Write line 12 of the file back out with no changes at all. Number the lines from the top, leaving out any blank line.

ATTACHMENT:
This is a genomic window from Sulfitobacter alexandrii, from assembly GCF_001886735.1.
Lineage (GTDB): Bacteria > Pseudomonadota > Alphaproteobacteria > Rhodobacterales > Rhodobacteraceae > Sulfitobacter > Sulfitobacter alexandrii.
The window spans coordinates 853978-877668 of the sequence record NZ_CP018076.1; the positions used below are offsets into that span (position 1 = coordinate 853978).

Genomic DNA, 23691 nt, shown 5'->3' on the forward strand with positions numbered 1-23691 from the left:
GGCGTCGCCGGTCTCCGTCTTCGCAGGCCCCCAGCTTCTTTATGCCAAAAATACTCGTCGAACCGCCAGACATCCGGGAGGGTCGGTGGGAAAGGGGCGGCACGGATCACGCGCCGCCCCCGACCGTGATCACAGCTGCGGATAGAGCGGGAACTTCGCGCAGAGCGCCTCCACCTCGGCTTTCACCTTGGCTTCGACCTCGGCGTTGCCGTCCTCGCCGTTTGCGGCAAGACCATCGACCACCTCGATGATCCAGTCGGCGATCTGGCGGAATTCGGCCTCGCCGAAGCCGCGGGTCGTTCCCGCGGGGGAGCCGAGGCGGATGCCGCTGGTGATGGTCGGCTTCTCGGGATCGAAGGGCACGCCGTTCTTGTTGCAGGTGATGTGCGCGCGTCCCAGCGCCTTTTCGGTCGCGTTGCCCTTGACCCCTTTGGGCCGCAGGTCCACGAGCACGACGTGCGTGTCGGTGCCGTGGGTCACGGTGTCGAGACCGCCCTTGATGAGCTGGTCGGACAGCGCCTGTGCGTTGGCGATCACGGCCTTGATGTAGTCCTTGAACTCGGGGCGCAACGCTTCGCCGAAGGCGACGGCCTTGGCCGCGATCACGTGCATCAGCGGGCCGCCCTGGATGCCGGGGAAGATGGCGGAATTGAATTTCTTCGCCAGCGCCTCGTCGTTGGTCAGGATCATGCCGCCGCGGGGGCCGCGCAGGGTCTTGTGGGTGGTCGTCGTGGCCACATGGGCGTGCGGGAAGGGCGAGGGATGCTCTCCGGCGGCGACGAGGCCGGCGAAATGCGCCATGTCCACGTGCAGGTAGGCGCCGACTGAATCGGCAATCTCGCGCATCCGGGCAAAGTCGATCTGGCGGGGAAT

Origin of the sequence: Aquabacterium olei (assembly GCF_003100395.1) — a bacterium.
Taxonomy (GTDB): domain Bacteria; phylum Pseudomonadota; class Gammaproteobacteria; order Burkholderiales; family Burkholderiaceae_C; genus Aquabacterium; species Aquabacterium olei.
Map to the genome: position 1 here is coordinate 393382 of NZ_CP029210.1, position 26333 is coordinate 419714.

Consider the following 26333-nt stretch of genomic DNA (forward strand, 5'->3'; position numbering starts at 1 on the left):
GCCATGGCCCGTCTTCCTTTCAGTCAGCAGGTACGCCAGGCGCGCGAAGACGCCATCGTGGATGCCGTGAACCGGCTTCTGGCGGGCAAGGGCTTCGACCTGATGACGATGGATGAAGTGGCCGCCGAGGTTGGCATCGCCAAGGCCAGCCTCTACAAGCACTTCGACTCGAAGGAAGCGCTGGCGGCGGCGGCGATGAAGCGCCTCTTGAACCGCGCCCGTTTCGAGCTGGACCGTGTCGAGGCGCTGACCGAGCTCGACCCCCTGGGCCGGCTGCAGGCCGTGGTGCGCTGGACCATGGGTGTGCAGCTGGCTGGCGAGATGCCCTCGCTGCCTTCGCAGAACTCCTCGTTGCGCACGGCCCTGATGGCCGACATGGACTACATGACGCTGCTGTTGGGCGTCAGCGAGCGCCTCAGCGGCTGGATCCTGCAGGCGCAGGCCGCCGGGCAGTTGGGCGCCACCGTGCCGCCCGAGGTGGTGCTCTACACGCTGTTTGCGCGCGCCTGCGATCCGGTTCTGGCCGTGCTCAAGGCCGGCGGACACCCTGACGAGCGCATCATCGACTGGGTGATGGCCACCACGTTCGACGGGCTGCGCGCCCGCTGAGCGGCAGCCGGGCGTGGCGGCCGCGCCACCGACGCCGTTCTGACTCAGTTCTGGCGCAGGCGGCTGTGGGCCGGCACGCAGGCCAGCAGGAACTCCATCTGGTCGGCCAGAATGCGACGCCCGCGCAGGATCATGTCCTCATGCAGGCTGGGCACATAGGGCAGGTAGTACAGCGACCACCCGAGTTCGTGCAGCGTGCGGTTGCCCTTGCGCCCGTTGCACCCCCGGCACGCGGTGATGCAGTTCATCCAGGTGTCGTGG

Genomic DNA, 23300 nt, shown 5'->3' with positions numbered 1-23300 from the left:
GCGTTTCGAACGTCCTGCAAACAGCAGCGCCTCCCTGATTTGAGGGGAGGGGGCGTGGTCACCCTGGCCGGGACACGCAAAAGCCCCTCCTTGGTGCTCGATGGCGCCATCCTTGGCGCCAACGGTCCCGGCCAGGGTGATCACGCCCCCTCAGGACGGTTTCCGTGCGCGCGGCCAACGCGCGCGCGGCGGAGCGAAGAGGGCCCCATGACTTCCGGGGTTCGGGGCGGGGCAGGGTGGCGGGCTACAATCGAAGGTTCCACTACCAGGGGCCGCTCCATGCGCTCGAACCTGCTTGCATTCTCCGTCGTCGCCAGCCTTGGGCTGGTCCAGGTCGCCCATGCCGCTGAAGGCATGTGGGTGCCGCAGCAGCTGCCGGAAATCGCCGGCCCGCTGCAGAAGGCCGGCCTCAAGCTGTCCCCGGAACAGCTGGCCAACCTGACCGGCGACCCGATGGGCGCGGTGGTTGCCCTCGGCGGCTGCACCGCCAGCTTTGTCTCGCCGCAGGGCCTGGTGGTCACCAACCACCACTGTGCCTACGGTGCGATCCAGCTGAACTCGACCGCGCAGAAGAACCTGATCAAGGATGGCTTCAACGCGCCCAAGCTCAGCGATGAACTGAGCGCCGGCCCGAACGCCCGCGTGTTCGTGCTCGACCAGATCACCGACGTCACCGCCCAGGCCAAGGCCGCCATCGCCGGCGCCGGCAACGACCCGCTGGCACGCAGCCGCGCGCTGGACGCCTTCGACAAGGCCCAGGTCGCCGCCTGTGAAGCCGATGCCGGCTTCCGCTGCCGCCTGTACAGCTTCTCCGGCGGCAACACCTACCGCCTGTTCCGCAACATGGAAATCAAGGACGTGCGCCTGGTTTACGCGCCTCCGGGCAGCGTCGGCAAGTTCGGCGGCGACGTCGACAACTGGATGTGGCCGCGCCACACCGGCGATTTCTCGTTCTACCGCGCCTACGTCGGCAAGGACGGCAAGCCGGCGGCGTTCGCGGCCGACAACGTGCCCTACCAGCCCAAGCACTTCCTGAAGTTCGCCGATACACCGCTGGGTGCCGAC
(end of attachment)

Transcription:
GCGTTTCGAACGTCCTGCAAACAGCAGCGCCTCCCTGATTTGAGGGGAGGGGGCGTGGTCACCCTGGCCGGGACACGCAAAAGCCCCTCCTTGGTGCTCGATGGCGCCATCCTTGGCGCCAACGGTCCCGGCCAGGGTGATCACGCCCCCTCAGGACGGTTTCCGTGCGCGCGGCCAACGCGCGCGCGGCGGAGCGAAGAGGGCCCCATGACTTCCGGGGTTCGGGGCGGGGCAGGGTGGCGGGCTACAATCGAAGGTTCCACTACCAGGGGCCGCTCCATGCGCTCGAACCTGCTTGCATTCTCCGTCGTCGCCAGCCTTGGGCTGGTCCAGGTCGCCCATGCCGCTGAAGGCATGTGGGTGCCGCAGCAGCTGCCGGAAATCGCCGGCCCGCTGCAGAAGGCCGGCCTCAAGCTGTCCCCGGAACAGCTGGCCAACCTGACCGGCGACCCGATGGGCGCGGTGGTTGCCCTCGGCGGCTGCACCGCCAGCTTTGTCTCGCCGCAGGGCCTGGTGGTCACCAACCACCACTGTGCCTACGGTGCGATCCAGCTGAACTCGACCGCGCAGAAGAACCTGATCAAGGATGGCTTCAACGCGCCCAAGCTCAGCGATGAACTGAGCGCCGGCCCGAACGCCCGCGTGTTCGTGCTCGACCAGATCACCGACGTCACCGCCCAGGCCAAGGCCGCCATCGCCGGCGCCGGCAACGACCCGCTGGCACGCAGCCGCGCGCTGGACGCCTTCGACAAGGCCCAGGTCGCCGCCTGTGAAGCCGATGCCGGCTTCCGCTGCCGCCTGTACAGCTTCTCCGGCGGCAACACCTACCGCCTGTTCCGCAACATGGAAATCAAGGACGTGCGCCTGGTTTACGCGCCTCCGGGCAGCGTCGGCAAGTTCGGCGGCGACGTCGACAACTGGATGTGGCCGCGCCACACCGGCGATTTCTCGTTCTACCGCGCCTACGTCGGCAAGGACGGCAAGCCGGCGGCGTTCGCGGCCGACAACGTGCCCTACCAGCCCAAGCACTTCCTGAAGTTCGCCGATACACCGCTGGGTGCCGAC